Exploring the Colosseum in Rome: A Visitor's Guide
The Flavian Amphitheatre, better known to the world as the Colosseum, is the most universally recognized icon in Rome. Despite damage by fire, earthquake, and neglect, as well as its conversion into a fortress of the Frangipani family, the pillaging of its stone for construction of palaces, and the constant pollution of modern traffic around it, the Colosseum still creates a powerful impression of its original form. The largest structure surviving from ancient Rome, the Colosseum was begun by Vespasian in AD 72 and eight years later enlarged by his son, Titus, adding the fourth story. The name of the Colosseum derived from the immense statue of Nero - called the colossus after the Colossus of Rhodes - that stood nearby; the entire area was originally within Nero's Domus Aurea, his palace complex in the center of ancient Rome.
Colosseum Outer Wall
The Colosseum was 186 meters long by 156 meters wide, an oval shape, although it appears to be almost circular. The outer wall, 57 meters in height and built of travertine marble held together by iron clamps instead of mortar, was damaged by several earthquakes, and its entire south side collapsed in the quake of 1349. The fallen stone was used to construct buildings throughout Rome, but you can see the original layers of pilasters and arches in the remaining north side. Those on the ground floor are Doric; the middle, Ionic; and the top, Corinthian. What appears to be the outer wall of the rest of the Colosseum is its original inner wall. Of the four main entrances, only fragments of their original reliefs of painted stucco remain.
The purpose of the Colosseum and the reason the Flavian emperors constructed it was to satisfy the public enthusiasm for games and spectacles. But the emperors and nobility also attended, each watching from a level determined by rank. The emperor and the Vestal Virgins had the best views from boxes at the north and south ends of the arena, and you can still see the names of senators carved in the stone of the area between these, which was reserved for them. Noble families sat on the second course, and the general public sat in the third and fourth levels. Rows of seating and internal passages and staircases were carefully arranged so the 50,000 spectators could get to their places or leave within a few minutes.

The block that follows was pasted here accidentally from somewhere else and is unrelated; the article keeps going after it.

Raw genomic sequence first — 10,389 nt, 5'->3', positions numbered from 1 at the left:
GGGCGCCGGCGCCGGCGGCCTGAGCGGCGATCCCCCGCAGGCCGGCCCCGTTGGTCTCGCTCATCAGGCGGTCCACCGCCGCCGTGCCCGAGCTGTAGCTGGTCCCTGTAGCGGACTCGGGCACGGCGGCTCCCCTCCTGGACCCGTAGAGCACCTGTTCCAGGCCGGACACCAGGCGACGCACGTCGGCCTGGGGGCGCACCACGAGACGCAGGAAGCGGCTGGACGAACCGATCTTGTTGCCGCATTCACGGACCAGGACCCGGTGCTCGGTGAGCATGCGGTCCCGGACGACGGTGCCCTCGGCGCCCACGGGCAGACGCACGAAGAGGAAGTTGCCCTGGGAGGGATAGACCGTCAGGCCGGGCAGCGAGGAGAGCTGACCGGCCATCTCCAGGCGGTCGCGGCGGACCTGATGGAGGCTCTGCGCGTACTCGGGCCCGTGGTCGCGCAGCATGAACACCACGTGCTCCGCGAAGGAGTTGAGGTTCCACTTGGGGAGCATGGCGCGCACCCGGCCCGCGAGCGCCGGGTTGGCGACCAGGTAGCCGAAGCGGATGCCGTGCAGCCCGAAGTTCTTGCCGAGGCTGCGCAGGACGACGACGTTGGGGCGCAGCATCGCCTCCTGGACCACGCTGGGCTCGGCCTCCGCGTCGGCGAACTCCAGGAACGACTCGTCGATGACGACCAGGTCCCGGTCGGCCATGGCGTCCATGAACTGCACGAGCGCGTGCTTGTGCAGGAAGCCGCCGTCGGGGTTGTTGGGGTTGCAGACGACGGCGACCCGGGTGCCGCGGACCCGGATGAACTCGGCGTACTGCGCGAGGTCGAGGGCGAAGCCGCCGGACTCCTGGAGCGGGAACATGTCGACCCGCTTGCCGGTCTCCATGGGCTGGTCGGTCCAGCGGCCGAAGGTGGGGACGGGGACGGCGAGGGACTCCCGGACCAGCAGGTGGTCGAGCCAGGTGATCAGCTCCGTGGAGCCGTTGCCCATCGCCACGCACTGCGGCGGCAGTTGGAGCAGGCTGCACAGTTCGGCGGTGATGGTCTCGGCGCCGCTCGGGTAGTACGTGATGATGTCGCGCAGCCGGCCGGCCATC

On the top level, there were originally 240 masts set around the walls that supported an awning over the audience. The entire interior was lavishly decorated, but only a few fragments survive to hint at what it must have looked like in the first centuries. A bronze cross at one end of the arena commemorates the Christian martyrs who were believed to have died here during the Roman Imperial period. In fact, there is little evidence that the arena was used for this, and the first mention of it as a place of Christian martyrdom was not until the 16th century.
The arena floor was 83 by 48 meters, built of wood and covered with sand. It has long since been destroyed, so you can now see the walls of the hypogeum, a vast two-story underground labyrinth of tunnels connecting training rooms for gladiators, cages for exotic wild animals, and store-rooms that were hidden underneath the floor. Elaborate machines lifted scenery and caged animals to the arena, and according to accounts of the period, the arena was sometimes filled with water for mock sea battles.
Arch of Constantine
Standing beside the Colosseum, the Arch of Constantine is a triumphal arch honoring the Emperor Constantine as "liberator of the city and bringer of peace" after his victory in the battle of the Milvian Bridge in 312. At 21 meters in height, it is the largest and best preserved Roman triumphal arch, despite being incorporated (along with the Colosseum) into the castle of the Frangipani family for centuries. The arch is decorated with reliefs taken from earlier structures, so some of the scenes have little to do with Constantine and victory, and include a boar hunt and a sacrifice to Apollo.
Tips and Tactics: How to Make the Most of Your Visit to the Colosseum
- Comfort: Wear good walking shoes so you can walk easily on the uneven stones and climb for better views of its vast interior.
- Timing: This is one of the top tourist attractions in the city, so expect to wait in line. The best times to arrive are early morning and around noon, when tour groups go to lunch.
- Accessibility: An elevator is available for access to the upper floors, as well as a technician to help people with disabilities. Ask at the ticket window.
- Tickets: The Colosseum is grouped with the Forum and Palatine Hill under one inclusive two-day ticket. You can avoid the inevitable lines at the Colosseum by getting your ticket at the entrance to Palatine Hill, where lines are rare.
- Hypogeum: The underground area and third tier, neither normally open to the public, are open without a tour at 1:30pm daily by advance reservation.
Getting to the Colosseum
- Take Linea B, the Blue Line, of the Rome Metro to the Colosseum station, two stops from Termini train station.
- Piazza del Colosseo, Rome